There are various types of insect-borne diseases that affect both children and adults globally. Some of the common diseases include the West Nile virus, Rocky Mountain spotted fever and Lyme disease.
Close look on insect-borne diseases
West Nile virus
The West Nile virus and reported outbreaks of different forms of encephalitis are carried by mosquitoes and transmitted to humans once they bite.
Most cases of the West Nile virus are usually mild where some do not have any symptoms or simply have a headache, fever and body aches.
In uncommon cases, usually among older adults, the nervous system is involved and the symptoms might include:
- High fever
- Severe headache
- Stiff neck
- Muscle weakness
- Light sensitivity
- Loss of consciousness
Rocky Mountain spotted fever
Rocky Mountain spotted fever is an insect-borne disease mainly spread by ticks.
- Severe headache
- Rashes – usually start as flattened red spots that turn purple over time, most often forming at the wrists and ankles and spread to the soles and palms up to the legs, arms and the trunk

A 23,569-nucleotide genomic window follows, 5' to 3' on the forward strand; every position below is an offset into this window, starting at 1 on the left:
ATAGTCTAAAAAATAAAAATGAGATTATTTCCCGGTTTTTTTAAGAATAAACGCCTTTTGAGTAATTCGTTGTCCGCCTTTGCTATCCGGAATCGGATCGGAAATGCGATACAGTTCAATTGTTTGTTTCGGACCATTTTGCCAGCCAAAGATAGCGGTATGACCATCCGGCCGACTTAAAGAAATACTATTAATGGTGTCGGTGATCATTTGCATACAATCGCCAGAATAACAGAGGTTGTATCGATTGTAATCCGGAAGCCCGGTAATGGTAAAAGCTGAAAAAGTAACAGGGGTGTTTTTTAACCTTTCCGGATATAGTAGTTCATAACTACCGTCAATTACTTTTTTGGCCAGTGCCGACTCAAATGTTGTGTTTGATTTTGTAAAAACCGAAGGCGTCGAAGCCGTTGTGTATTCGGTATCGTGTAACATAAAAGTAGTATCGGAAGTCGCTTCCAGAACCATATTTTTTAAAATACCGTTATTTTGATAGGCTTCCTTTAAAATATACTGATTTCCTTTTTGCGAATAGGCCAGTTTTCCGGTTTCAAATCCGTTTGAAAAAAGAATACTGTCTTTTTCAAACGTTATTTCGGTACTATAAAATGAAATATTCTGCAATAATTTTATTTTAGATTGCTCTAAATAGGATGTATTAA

In some parts of the United States, Lyme disease is an insect-borne disease considered as a health concern. Deer ticks are one of the insects responsible for spreading the disease.
Rash is the initial and evident symptom of this insect-borne disease. It is a red spot bordered by a light red ring that is the same as a target and grows bigger day by day.
Aside from the ring-link rash, some children have other symptoms such as:
- Swollen glands
- Muscle or joint pain
In some instances, children might even develop drooping of an eyelid and/or corner of the mouth, vomiting, intense headache and stiff neck. After weeks or months later, some might end up with a swelling in the knee joint or other joint in the body.
Once a child shows any indications of these insect-borne diseases, a doctor must be consulted as soon as possible.